Black Hole devours a Neutron Star, NASA observes

Black Hole devours a Neutron Star, NASA observes

A Black Hole devoured a Neutron Star in space early this week. Scientists and astrophysicists from the National Aeronautics and Space Administration (NASA) revealed the discovery this week.

This is the first time that such an occurrence has been observed. As a result, it confirmed a number of scientific theories as to how Black Holes operate.

Last Wednesday, Gravitational Wave Detectors in the United States and Italy observed the ripples in space and time. The event occurred in a region 8,550 Million Trillion Kilometers away from Earth.

According to Susan Scott of the Australian National University, this event occurred 900 Million Years ago. That is to say, most life on Earth was still in their primitive states when this phenomenon occurred. However, we are only able to observe this now due to the time it takes for sound to travel the long distance.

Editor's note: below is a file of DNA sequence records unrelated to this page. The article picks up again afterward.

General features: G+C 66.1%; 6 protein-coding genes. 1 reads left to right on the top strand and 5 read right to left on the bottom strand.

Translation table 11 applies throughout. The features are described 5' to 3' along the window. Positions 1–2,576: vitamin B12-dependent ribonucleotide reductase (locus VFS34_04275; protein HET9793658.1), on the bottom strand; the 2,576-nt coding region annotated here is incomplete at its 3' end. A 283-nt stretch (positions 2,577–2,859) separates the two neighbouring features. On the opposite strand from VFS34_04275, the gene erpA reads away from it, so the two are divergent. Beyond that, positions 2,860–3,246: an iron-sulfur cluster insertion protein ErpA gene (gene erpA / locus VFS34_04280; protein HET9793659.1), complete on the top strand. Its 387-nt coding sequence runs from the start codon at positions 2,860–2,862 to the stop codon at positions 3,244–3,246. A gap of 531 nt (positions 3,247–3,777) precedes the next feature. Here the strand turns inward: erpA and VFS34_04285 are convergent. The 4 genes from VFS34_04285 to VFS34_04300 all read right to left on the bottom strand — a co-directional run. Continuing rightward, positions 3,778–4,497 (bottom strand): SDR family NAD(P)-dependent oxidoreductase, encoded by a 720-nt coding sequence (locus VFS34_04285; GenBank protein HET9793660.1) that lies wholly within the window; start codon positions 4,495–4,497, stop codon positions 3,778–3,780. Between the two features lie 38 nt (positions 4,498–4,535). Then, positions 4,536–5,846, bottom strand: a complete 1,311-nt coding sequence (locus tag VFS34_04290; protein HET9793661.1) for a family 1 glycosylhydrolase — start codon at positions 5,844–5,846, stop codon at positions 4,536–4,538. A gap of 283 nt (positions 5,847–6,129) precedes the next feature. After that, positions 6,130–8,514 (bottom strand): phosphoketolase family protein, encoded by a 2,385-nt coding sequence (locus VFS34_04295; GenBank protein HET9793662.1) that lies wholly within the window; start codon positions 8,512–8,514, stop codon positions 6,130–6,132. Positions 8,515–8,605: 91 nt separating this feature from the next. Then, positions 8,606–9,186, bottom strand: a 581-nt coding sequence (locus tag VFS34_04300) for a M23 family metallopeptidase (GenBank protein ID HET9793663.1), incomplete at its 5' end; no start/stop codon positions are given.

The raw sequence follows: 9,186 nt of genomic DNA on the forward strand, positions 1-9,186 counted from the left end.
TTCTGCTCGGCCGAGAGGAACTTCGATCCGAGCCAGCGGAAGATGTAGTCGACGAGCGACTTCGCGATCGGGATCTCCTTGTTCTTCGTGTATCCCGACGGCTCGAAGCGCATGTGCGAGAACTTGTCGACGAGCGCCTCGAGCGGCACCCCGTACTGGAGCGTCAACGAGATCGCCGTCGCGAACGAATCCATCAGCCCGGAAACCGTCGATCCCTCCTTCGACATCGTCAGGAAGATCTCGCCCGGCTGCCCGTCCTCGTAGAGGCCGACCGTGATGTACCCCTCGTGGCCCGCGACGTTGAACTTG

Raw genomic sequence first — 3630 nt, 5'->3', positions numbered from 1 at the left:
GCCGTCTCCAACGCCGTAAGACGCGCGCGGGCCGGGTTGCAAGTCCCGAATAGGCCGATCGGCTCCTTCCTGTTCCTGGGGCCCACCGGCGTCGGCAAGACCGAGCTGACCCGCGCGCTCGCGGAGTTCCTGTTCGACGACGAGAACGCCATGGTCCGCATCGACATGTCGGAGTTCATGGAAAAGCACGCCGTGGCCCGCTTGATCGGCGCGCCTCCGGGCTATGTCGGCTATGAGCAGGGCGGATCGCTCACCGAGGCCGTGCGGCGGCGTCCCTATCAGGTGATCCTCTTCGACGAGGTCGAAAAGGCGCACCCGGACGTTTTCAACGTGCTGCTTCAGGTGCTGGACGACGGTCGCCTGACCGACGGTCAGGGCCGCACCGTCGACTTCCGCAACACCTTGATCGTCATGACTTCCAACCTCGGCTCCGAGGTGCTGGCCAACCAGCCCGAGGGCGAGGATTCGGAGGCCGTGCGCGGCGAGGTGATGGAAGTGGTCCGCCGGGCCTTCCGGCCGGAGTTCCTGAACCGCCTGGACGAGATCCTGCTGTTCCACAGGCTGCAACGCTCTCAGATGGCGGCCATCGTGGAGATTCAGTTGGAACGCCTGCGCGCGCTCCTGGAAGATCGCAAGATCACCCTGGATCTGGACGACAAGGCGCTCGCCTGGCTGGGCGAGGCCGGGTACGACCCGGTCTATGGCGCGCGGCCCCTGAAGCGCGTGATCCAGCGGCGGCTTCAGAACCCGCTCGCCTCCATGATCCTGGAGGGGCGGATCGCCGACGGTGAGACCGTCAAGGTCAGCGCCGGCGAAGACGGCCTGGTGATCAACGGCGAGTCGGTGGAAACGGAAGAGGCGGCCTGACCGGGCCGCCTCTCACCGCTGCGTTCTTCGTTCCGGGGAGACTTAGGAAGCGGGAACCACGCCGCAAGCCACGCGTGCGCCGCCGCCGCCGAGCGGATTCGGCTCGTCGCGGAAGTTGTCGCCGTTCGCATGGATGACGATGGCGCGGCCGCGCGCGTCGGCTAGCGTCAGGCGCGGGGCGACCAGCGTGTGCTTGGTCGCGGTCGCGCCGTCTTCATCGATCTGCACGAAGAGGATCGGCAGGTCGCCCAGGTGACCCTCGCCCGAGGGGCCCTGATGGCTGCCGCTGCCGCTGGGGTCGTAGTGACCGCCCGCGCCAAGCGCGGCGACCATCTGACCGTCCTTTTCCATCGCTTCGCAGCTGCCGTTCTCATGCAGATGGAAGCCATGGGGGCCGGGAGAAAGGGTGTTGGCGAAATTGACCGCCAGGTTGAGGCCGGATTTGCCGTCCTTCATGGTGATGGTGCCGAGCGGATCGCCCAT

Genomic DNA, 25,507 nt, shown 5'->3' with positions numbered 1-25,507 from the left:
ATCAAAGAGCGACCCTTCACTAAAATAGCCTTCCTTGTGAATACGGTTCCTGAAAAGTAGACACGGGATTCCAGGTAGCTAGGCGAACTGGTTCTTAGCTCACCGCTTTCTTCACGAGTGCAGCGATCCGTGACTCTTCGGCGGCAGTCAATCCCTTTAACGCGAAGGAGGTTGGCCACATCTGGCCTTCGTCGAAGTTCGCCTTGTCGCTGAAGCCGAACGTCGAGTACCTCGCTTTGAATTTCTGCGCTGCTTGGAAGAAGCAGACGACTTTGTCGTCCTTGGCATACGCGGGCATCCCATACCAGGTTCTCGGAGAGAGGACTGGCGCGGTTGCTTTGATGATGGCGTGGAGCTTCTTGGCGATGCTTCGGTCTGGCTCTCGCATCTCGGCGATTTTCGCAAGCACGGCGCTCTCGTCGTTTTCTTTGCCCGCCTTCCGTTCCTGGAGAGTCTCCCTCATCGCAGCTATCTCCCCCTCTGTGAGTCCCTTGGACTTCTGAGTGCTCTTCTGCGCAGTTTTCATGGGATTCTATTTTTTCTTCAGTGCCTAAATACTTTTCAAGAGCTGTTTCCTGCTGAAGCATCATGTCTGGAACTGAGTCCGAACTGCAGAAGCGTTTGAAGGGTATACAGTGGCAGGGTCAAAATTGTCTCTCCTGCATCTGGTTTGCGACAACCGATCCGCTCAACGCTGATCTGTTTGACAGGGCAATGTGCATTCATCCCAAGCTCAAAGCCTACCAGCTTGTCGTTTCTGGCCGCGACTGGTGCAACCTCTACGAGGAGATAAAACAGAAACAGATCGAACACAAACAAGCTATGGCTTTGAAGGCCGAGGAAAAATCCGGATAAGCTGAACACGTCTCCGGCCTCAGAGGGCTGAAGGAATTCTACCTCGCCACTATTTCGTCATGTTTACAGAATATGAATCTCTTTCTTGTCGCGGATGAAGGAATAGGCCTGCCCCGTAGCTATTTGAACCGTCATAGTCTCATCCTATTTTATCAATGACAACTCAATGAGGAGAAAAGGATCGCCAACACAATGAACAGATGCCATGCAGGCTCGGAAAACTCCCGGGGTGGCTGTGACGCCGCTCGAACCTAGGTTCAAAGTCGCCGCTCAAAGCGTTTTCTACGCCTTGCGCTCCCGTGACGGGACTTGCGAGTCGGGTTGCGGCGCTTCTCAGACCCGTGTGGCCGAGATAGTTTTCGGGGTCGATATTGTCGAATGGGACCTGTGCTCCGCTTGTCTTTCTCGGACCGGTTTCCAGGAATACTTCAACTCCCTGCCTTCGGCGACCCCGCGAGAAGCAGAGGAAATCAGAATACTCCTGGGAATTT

Black Holes and Neutron Stars are what remains of stars that have died. These interstellar bodies form once the gas from the stars has gone out. Consequently, as the star collapses, it retains its mass and becomes so dense that it pulls everything towards it. This is why not even light can escape once it gets pulled by a Black Hole.

Gravitational waves are occurrences that create ripples in space and time. This tends to occur when two objects of different weights and sizes collide with each other and overwhelm the smaller object. Thus swallowing them wholly.

For those who are studying astrophysics and space-time relativity, this phenomenal event is considered another ground-breaking discovery.

Early this year, NASA unveiled the very first picture of a Black Hole to the public. The photo caused a lot of excitement and renewed vigor towards understanding our place in the grand scheme of the universe.


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